Dr Nyairo makes the pointed accusation that what the NCIC has been doing is to preach the “gospel of ethnic purity” while singling “out people in air-tight ethnic blocs”. Yet, the documented statements of the NCIC have been about tolerance and equitable sharing among Kenya’s different and diverse ethnicities especially in light of the ideologies of ethnic purity spearheaded by our political elite. Is everyone who makes reference to tribe a tribalist?
Kenya has a stark choice in this regard. We can continue in the vein of vehement denial, burying our heads in the sand and proceeding to live in a make-believe world: this by claiming that because we are individually and collectively repositories of different identities, it is then wrong to claim that the tribe is our dominant political identity and tribalism is our thriving political currency. This has been attempted before; not just in Kenya but in different other countries. Yet so long as there is a perception – real or imagined – that certain ethnicities are the beneficiaries of these silences, trouble – of the vicious kind we saw in 2007 – will never be far away.
Alternatively, we could begin to dispassionately look at all the facts produced and evidence adduced. We can make a bold choice to stare our political, social, economic and historical reality in its face and confront it. Naturally, there will be those who will be defensive about it and instinctively seek the continuance and comfort of the status quo, a feature alluded to by Dr Nyairo: “If, as we have been repeatedly told, Kikuyus horde all resources including land and state jobs, why wouldn’t the poets lyricize the siege mentality growing among “their” people partly on account of the commission’s research?”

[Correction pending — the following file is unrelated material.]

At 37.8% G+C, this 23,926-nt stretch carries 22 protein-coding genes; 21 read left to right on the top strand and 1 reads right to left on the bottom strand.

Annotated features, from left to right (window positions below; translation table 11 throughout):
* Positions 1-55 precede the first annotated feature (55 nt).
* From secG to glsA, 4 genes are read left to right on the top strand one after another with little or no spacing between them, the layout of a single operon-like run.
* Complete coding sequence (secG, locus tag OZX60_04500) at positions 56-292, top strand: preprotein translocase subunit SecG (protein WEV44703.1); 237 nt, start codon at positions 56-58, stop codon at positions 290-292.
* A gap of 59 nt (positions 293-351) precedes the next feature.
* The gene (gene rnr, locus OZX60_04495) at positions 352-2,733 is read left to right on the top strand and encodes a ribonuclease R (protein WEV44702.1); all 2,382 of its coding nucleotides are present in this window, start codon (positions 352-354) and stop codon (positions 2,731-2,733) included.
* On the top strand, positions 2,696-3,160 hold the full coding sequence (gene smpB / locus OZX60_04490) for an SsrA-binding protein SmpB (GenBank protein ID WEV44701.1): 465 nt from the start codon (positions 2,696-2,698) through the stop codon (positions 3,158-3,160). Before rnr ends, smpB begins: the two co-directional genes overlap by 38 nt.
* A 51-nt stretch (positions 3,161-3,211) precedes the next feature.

Others, however, will use this opportunity to re-interrogate, re-think, remodel and repackage the project of nationhood. Where did it all go wrong? How can it be remedied? How is it that we can reformulate Kenya’s laws, policies and ethos so that, for instance, the Kikuyu are never again accused of hording all resources including land and state jobs? Is this not the challenge of the post-independent generation?
This requires us not only to be brutally candid but also be completely ready and willing to chart a new political course. It requires bold and visionary political leadership: which has been completely lacking and missing. Kenya’s political leaders have instead resorted to what they know best: more ethnic mobilization within our politics. There is obviously a certain venal political logic to this: ethnic polarization has provided the political elite with the political clout to negotiate themselves into serious political power. This, naturally, has been the tragedy of our post-colonial politics; hopefully it will also not be the graveyard for our post-colonial intellectuals.
Mugambi Kiai is the Kenya Program Manager at the Open Society Initiative for Eastern Africa (OSIEA). The views expressed in this article are entirely his own and do not reflect the views of OSIEA.